The Lafayette County School District has dropped the idea suggested by a school board member of adding a Bible history course to its social studies curriculum, reports Eric Nicholson of the Texarkana Gazette.
Board member Johnny Brown suggested the class at the board’s June meeting. He said that, in the course he envisioned, the Bible would not be used as a religious text but as a means of understanding current events.
According to Brown, the 40-day flood of the Old Testament parallels modern natural disasters and the destruction of Sodom and Gomorrah demonstrates that homosexuality has been an issue for thousands of years.
“Never was I was trying to promote religion, but I was trying to promote the historical study of the Bible and make a comparison with things that are happening today,” he said.
But after a conversation Monday with the Arkansas Department of Education, Lafayette High School Principal Opal Anderson said the school would not implement the class because it was deemed too theological in nature.
“We’re not going to venture into it,” Anderson said.
Instead, parts of the Bible might be incorporated into comparative literature or social studies classes, she said. She cited parallels, for example, between the flood of Genesis and a similar disaster mentioned in the Epic of Gilgamesh, a Mesopotamian poem that predates the Bible.
Christopher Barnes, curriculum and assessment program manager for the state Education Department, said only two courses using the Bible have been approved for public high schools in the state, both of them comparative literature classes. Several others have been rejected for having too strong a religious bent.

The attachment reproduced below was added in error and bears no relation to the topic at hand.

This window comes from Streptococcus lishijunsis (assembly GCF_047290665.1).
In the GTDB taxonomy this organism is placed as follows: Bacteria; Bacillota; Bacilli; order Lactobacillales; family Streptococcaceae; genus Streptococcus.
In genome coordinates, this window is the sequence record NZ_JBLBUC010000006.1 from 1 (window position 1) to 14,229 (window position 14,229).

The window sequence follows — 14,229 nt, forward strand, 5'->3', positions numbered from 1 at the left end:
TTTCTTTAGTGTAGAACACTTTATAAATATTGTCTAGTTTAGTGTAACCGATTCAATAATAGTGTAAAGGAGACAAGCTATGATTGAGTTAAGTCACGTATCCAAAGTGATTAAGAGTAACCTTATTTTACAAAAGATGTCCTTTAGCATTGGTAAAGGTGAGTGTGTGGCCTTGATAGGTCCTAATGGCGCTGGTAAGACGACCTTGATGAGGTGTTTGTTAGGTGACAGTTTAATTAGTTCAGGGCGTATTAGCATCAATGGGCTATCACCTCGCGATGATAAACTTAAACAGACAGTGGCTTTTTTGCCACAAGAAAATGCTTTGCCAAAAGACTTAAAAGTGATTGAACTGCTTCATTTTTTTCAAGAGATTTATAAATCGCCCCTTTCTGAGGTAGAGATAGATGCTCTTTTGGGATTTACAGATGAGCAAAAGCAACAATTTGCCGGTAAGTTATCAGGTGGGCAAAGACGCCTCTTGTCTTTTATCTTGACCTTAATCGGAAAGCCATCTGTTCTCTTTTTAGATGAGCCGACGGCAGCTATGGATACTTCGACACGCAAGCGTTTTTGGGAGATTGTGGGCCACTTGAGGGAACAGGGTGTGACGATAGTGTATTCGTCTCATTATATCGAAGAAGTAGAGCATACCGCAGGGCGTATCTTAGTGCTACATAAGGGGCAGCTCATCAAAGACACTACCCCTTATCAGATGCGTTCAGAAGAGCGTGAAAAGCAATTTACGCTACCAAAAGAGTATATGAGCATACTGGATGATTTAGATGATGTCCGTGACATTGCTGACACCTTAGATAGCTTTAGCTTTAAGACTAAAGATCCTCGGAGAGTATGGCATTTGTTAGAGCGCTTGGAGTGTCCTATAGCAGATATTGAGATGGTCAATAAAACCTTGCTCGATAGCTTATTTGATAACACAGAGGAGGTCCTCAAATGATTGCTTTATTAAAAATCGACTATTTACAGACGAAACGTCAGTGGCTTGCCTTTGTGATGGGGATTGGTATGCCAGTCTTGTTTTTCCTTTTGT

“What we have seen in the past is that courses that have been approved by the state that deal with the Bible are comparative in nature and show that they’re not indoctrinating students and moving them to a certain way of thinking,” Barnes said.
The state guidelines apply only to courses that are taken for credit toward graduation. Non-credit classes on Bible history or other subjects can be offered at the discretion of the local school board, Barnes said.
The course Brown proposed was based on a curriculum developed by a North Carolina-based group that has successfully implemented Bible history courses in other states.
“I feel like our students are missing out in ethics because of not fearing (and) their parents not fearing the Lord and learning more about Biblical studies,” Brown said.